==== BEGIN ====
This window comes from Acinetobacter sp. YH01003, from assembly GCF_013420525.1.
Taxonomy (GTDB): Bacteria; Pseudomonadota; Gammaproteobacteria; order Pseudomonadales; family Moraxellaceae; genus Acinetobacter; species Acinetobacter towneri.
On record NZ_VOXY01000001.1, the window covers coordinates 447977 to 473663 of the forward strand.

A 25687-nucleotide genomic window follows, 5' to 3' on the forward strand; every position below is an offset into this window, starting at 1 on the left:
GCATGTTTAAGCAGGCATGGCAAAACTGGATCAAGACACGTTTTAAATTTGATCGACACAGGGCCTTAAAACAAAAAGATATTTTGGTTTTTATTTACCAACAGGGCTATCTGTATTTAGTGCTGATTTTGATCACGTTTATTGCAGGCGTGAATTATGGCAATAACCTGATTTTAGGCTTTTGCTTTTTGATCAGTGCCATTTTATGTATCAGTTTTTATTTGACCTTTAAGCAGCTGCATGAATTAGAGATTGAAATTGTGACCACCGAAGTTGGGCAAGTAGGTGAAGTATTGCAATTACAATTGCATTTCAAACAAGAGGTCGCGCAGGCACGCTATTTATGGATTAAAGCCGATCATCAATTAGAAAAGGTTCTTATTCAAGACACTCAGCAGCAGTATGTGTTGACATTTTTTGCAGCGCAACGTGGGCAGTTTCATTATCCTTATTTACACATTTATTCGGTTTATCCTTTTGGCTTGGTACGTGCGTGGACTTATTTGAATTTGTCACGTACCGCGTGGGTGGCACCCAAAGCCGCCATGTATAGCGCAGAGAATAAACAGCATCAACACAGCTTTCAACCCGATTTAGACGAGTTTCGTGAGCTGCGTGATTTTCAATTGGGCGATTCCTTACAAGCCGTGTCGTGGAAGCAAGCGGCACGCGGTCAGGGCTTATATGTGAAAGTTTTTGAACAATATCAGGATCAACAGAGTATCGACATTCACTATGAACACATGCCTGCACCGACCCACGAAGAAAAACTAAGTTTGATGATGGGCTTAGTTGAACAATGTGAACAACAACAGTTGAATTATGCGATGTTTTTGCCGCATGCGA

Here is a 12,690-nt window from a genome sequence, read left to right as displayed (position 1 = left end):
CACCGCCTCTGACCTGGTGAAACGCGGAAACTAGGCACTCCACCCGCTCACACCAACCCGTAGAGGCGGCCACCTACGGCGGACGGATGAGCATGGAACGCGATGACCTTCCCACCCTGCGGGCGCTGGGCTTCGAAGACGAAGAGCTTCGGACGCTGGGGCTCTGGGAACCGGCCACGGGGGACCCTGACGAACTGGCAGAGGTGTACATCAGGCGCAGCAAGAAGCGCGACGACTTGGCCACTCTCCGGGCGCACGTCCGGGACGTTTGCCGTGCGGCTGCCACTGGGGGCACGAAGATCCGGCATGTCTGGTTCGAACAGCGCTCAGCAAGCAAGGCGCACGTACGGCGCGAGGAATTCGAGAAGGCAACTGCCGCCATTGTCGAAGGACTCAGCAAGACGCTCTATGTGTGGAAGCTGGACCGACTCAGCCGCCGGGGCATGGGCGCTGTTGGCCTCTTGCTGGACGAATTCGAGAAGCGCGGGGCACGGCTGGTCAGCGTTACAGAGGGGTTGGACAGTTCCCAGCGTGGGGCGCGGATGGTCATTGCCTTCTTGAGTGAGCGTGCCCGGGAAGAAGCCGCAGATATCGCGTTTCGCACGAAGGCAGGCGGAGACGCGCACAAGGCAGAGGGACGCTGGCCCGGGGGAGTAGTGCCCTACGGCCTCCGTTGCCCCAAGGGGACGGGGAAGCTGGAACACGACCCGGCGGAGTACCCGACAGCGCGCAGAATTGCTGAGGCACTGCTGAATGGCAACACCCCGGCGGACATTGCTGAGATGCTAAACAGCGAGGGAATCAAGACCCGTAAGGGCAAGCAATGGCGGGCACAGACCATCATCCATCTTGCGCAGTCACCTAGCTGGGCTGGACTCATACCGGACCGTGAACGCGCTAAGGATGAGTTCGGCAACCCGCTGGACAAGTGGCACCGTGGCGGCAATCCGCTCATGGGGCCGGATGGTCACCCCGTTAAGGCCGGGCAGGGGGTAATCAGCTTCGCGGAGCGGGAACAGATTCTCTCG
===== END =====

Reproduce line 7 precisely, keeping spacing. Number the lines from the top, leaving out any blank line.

CACCGCCTCTGACCTGGTGAAACGCGGAAACTAGGCACTCCACCCGCTCACACCAACCCGTAGAGGCGGCCACCTACGGCGGACGGATGAGCATGGAACGCGATGACCTTCCCACCCTGCGGGCGCTGGGCTTCGAAGACGAAGAGCTTCGGACGCTGGGGCTCTGGGAACCGGCCACGGGGGACCCTGACGAACTGGCAGAGGTGTACATCAGGCGCAGCAAGAAGCGCGACGACTTGGCCACTCTCCGGGCGCACGTCCGGGACGTTTGCCGTGCGGCTGCCACTGGGGGCACGAAGATCCGGCATGTCTGGTTCGAACAGCGCTCAGCAAGCAAGGCGCACGTACGGCGCGAGGAATTCGAGAAGGCAACTGCCGCCATTGTCGAAGGACTCAGCAAGACGCTCTATGTGTGGAAGCTGGACCGACTCAGCCGCCGGGGCATGGGCGCTGTTGGCCTCTTGCTGGACGAATTCGAGAAGCGCGGGGCACGGCTGGTCAGCGTTACAGAGGGGTTGGACAGTTCCCAGCGTGGGGCGCGGATGGTCATTGCCTTCTTGAGTGAGCGTGCCCGGGAAGAAGCCGCAGATATCGCGTTTCGCACGAAGGCAGGCGGAGACGCGCACAAGGCAGAGGGACGCTGGCCCGGGGGAGTAGTGCCCTACGGCCTCCGTTGCCCCAAGGGGACGGGGAAGCTGGAACACGACCCGGCGGAGTACCCGACAGCGCGCAGAATTGCTGAGGCACTGCTGAATGGCAACACCCCGGCGGACATTGCTGAGATGCTAAACAGCGAGGGAATCAAGACCCGTAAGGGCAAGCAATGGCGGGCACAGACCATCATCCATCTTGCGCAGTCACCTAGCTGGGCTGGACTCATACCGGACCGTGAACGCGCTAAGGATGAGTTCGGCAACCCGCTGGACAAGTGGCACCGTGGCGGCAATCCGCTCATGGGGCCGGATGGTCACCCCGTTAAGGCCGGGCAGGGGGTAATCAGCTTCGCGGAGCGGGAACAGATTCTCTCG